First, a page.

Abolish import duties on coking coal and metal scrap: Steelmin to finance ministry

By: | Published: February 9, 2017 3:45 AM

Flagging the need for abolition of import duties on coking coal and metal scrap, both scarce material in the country, steel ministry has written to the finance ministry, requesting it to reconsider the proposals overlooked in the Budget.

The duty on metal scrap imports is in the range of 2.5-5%, depending upon the scrap metal.The duty on metal scrap imports is in the range of 2.5-5%, depending upon the scrap metal.

Flagging the need for abolition of import duties on coking coal and metal scrap, both scarce material in the country, steel ministry has written to the finance ministry, requesting it to reconsider the proposals overlooked in the Budget.

In the letter, it will argue that the domestic steel industry, still recuperating from its subdued state, requires these supports now and not after 2-3 years as their reliance on imports with these two materials would come down significantly and any kind of such supports would be redundant.

Though steelmakers and pig iron manufacturers mostly depend on imported coking coal to fire their blast furnaces for want of adequate supply domestically, coking coal attracts 2.5% import duty. The duty on metal scrap imports is in the range of 2.5-5%, depending upon the scrap metal.

Steel secretary Aruna Sharma, talking to FE, said with the ongoing investment in coal washeries in the country, steelmakers’ coking coal imports might come down by 30% in next three years.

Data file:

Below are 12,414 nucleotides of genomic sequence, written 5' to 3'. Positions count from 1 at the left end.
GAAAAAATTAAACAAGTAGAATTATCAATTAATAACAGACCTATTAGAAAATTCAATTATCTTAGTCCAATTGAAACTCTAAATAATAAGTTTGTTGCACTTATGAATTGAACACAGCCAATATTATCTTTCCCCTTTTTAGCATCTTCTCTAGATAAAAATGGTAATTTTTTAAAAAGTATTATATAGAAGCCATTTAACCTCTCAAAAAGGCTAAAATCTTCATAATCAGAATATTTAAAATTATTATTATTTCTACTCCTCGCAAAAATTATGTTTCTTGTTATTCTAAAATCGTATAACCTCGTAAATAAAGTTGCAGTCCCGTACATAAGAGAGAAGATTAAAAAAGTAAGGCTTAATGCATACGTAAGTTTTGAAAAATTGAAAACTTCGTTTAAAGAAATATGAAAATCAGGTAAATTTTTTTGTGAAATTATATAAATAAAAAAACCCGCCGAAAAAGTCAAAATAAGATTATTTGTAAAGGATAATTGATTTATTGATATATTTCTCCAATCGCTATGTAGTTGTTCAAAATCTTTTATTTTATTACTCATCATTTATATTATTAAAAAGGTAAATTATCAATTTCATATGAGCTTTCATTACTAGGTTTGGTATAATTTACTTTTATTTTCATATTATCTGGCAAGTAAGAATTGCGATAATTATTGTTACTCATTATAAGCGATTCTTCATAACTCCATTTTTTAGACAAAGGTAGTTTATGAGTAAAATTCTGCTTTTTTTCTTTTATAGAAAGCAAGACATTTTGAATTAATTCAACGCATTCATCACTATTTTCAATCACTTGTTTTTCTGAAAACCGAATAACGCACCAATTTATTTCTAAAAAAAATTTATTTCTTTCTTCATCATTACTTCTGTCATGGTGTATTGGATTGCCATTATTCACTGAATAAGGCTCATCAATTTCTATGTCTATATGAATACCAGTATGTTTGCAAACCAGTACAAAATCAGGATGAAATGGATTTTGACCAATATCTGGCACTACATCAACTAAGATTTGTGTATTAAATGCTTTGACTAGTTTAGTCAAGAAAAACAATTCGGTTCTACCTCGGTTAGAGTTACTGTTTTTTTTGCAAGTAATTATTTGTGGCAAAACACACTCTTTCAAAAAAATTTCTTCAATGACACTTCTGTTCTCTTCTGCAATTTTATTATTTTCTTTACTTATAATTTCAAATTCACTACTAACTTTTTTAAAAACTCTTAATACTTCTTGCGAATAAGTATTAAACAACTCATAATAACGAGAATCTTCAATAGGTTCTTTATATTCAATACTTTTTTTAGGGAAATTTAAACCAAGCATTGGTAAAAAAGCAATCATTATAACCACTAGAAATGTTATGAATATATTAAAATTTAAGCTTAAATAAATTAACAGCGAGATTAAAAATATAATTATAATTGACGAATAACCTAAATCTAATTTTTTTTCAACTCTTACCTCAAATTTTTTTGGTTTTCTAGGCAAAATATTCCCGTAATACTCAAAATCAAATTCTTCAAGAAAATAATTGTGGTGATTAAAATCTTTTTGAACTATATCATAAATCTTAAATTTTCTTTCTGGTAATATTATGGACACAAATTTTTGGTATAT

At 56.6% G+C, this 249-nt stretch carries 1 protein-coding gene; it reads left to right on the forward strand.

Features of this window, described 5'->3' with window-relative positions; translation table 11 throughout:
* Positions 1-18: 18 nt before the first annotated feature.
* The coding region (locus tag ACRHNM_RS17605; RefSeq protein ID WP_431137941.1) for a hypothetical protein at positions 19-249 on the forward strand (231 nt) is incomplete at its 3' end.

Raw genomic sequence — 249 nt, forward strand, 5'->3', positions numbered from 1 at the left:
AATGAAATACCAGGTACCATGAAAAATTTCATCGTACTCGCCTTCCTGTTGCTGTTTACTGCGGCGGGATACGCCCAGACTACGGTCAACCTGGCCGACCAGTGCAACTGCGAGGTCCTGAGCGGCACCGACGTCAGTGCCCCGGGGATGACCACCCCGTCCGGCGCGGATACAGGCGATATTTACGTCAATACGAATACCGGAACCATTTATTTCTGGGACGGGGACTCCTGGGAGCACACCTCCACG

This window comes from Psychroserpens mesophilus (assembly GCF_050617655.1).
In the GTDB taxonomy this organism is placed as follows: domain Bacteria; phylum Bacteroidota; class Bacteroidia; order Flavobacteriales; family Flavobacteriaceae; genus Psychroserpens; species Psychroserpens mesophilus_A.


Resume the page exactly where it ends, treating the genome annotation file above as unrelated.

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Again, replacing coking coal, more steel would be produced using gas as the feedstock. At the same time, scrap collection within the country would also be stabilised in the next two years or so reducing the need for imports of outside scrap.

While India imported 19.5 MT of coking coal in the 2010-11 fiscal, the imports went up to 43.5 MT in the last fiscal, up 123%. It generally requires 0.9 tonne of coking coal, an important raw material, to produce one tonne of steel. India imports coking coal from various countries, including Australia, South Africa and others.

Though there had been no duty on coking coal imports for several years in the past, the government had in 2014 imposed 2.5% duty, mainly to rationalise the duty structure on all varieties of non-agglomerated coal. India has over 300 billion tonnes of coal reserves, coking coal constitutes just about 10% of the total kitty and a large chunk of that remains unexplored till date.

Metal Recycling Association of India (MRAI) had also written to the finance ministry ahead of the Budget saying that they deserve better care from the government since they help the country to protect its precious natural resources even as the end product made from primary metal and the recycled metal.

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